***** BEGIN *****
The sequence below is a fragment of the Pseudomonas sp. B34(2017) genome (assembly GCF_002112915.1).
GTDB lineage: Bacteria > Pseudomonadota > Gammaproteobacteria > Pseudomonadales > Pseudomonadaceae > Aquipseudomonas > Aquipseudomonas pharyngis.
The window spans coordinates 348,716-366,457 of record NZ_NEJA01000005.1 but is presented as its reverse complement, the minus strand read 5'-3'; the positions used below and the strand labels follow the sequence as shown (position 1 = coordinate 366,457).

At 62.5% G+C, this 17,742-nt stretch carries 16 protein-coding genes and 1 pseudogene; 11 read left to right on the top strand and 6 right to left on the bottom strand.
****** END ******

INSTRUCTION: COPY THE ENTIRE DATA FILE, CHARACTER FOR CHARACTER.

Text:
The sequence below is a fragment of the Pseudomonas sp. B34(2017) genome (assembly GCF_002112915.1).
GTDB lineage: Bacteria > Pseudomonadota > Gammaproteobacteria > Pseudomonadales > Pseudomonadaceae > Aquipseudomonas > Aquipseudomonas pharyngis.
The window spans coordinates 348,716-366,457 of record NZ_NEJA01000005.1 but is presented as its reverse complement, the minus strand read 5'-3'; the positions used below and the strand labels follow the sequence as shown (position 1 = coordinate 366,457).

At 62.5% G+C, this 17,742-nt stretch carries 16 protein-coding genes and 1 pseudogene; 11 read left to right on the top strand and 6 right to left on the bottom strand.